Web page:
Sunday, April 27, 2014

A new niche

2009 was a terrible time in our household, just plain grind-you-to-pulp kind of year. Sue had a soul-splattering, over-bearing job dealing with others’ money, where her only bonus was the fun 15 mile commute out to the suburbs on her speedy and shiny orange bike. Then in late spring, I was diagnosed with stage II breast cancer. It was low-grade (good) but large (bad), and in my lymph node (bad), so I had to have surgery and chemo. I had only been out of vet school for a year and I suddenly had to take five months of medical leave. The cancer year is its own monster of story, for another time. But what happened during and after because of the chihuahuas, well, that’s a tale for here.

After my mastectomy, I had to be careful around the dogs and my stitches. We had at the time one large, one medium, and one small dog. But they seemed to understand right away what was going on. Wren, the tiniest, slept on my pillow, almost in my hair, like a cat, every single moment I was in bed, which was a lot.  When my hair fell out, she slept on my shoulder, curled into my hatted head.

To this day, I tend to say how Wren saved my ass by sleeping practically on me.  She anchored me.

And later, when I was healed, and zoom out three years later and we adopted Tiny Dog, I realized Tiny Dog liked being in my sweater for heat and comfort, and I liked her being there for heat and comfort too. She fit exactly where my breast used to be, and I could zip her into my vest in the winter, and she’d fall asleep, content. I also had a prosthesis to wear out in public, but at home, I did not, and wore the chihua instead.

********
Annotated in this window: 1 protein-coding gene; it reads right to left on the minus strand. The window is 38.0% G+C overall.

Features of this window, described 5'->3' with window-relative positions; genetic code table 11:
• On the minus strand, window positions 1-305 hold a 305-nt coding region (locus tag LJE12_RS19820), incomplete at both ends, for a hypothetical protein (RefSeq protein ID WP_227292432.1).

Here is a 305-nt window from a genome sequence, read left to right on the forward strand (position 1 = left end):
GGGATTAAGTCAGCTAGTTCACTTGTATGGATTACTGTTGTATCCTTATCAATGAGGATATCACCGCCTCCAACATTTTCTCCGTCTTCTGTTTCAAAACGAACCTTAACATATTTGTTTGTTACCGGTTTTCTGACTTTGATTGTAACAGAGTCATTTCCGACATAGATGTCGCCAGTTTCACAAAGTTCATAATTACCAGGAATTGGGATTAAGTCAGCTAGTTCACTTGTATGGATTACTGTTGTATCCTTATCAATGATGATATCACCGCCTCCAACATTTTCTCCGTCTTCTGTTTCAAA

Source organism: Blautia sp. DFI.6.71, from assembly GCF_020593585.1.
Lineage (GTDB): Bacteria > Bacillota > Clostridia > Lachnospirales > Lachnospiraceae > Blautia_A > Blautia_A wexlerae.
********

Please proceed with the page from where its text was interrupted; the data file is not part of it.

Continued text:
I would never claim cancer gave me anything good.  Cancer made me believe in randomness and not fate.  But Wren, then Tiny Dog, made niches for themselves, a kind of commensalism, lovely for all of us. And when Tiny Dog is in my vest, she’s right against my heart tick ticking away, her pulse fluttering back in counterpoint.

Friday, April 25, 2014

OURHouseOurHouseOurHOUSE (this is a bark, translated)

I am having one of those small vs big dog moments. Not inter-dog aggression, thankfully, but mental list-making. Tiny Dog is currently clawing my thigh to pick her up.

Then there’s this:

Atticus, 75 lbs, tall and lean, has become hyper-territorial this spring about our house and other dogs walking by, minding their own damn business.  This picture not only shows our spring pickup on the curb and the winter burn to the evergreen shrubs, but that’s a large jagged shard of missing glass plus side pieces hanging onto the edge of the window frame.

Scene: loud, sharp, fast barking from the living room, a CRACK, then silence.

Luckily there was no blood and he got the hell out of the way.

Tiny Dog is now on my lap, asleep. Atticus is back in another window, sleeping on a side table, head on the window ledge.

Guess who is getting shutters for the living room?

Sunday, April 20, 2014

How loud is it?

The neighborhood is finally quieting down a tiny bit because it’s starting to rain. Easter apparently is a time for triple dueling stereos, throngs out children outside, and my Georgie who just won’t stop barking.  Wait, that’s like every weekend when it’s nice out. George has taken her winter cabin fever and condensed into a new behavior of overt, overkill vocalization.

See the snow outside from last winter? This is what drove George to the barking madness. 

This is blurry because she's busy barking her head off.